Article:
Neil Young played the first of four performances at New York's Carnegie Hall Monday night, and apparently he wasn't pleased with the audiences behavior at times. The New York Times reported that Young wasn't impressed with the crowd's offbeat clapping during his performance of "Ohio," a song he wrote after the 1970 Kent State shootings and recorded as a member of Crosby, Stills, Nash & Young.
"Wrong!" he overtly explained. "It's something that you probably don't know, but there's a hell of a distance between you and me."
Although Young is a master of acoustics and the tempo of his own work, it might have been a little bit abrupt to address his fan-filled audience in such a manner, although he can pretty much do whatever he wants. Despite his distaste with the crowd's rhythm, he was also bothered by the apparently audible chatter, especially up in the balcony.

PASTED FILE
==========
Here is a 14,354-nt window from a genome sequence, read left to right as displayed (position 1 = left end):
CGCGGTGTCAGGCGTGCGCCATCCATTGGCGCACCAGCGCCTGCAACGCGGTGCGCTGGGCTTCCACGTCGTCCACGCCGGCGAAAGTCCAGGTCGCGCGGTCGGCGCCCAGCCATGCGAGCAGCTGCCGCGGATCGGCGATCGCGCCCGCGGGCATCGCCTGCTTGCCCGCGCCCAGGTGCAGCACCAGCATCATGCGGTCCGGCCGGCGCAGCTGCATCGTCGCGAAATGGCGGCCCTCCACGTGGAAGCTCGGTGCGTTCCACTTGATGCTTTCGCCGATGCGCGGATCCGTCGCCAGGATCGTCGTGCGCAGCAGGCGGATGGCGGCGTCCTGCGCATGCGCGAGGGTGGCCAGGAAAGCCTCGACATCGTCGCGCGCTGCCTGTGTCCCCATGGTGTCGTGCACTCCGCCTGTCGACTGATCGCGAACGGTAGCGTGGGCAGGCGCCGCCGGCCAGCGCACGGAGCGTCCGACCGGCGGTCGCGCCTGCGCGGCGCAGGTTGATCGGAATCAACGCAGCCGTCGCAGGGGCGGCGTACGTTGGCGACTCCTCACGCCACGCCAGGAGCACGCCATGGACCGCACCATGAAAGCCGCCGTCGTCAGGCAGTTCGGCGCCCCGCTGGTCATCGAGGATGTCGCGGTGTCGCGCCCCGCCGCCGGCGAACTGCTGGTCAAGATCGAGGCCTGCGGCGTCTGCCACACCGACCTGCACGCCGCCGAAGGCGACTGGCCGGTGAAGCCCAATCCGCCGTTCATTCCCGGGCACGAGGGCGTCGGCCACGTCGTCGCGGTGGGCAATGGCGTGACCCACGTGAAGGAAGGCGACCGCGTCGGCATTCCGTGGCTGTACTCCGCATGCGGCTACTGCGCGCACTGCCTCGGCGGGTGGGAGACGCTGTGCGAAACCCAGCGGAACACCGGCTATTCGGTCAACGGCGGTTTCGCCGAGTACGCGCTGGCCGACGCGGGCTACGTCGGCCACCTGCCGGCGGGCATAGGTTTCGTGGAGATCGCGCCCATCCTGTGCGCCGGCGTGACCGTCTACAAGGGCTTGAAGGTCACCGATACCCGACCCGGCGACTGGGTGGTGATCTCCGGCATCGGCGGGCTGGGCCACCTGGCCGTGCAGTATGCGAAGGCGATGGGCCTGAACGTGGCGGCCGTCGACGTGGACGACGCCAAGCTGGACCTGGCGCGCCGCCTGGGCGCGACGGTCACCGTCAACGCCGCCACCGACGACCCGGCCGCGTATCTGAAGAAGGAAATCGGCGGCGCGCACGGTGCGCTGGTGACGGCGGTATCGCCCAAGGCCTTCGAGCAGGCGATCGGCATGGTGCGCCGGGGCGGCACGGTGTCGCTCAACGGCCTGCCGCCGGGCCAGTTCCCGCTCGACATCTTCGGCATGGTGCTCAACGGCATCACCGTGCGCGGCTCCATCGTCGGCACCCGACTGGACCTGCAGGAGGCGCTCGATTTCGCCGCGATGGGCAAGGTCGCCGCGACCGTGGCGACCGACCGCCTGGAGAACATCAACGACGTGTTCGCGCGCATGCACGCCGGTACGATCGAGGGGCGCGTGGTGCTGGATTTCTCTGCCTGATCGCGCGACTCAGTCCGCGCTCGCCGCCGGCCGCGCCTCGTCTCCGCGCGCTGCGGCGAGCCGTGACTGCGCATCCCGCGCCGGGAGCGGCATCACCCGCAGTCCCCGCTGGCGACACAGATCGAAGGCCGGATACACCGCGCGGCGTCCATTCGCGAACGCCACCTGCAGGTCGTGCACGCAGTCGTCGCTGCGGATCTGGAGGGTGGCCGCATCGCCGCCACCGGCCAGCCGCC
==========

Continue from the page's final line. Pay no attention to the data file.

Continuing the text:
"You guys finished?" Young said. "No, you paid real good money to get in here, so you should be able to listen to each other."
Young did take the opportunity to pay tribute to fellow songwriters, including Phil Ochs with the song "Changes" and Bert Jansch with "The Needle and the Damage Done," his take on Jansch's "The Needle of Death," a song about heroin use and lost connection.
In the end, he did graciously accept the applause and cheering ovation after playing hits like "After the Gold Rush" and "Heart of Gold." Young's last of the four reportedly sold out performances at Carnegie Hall will be on Friday.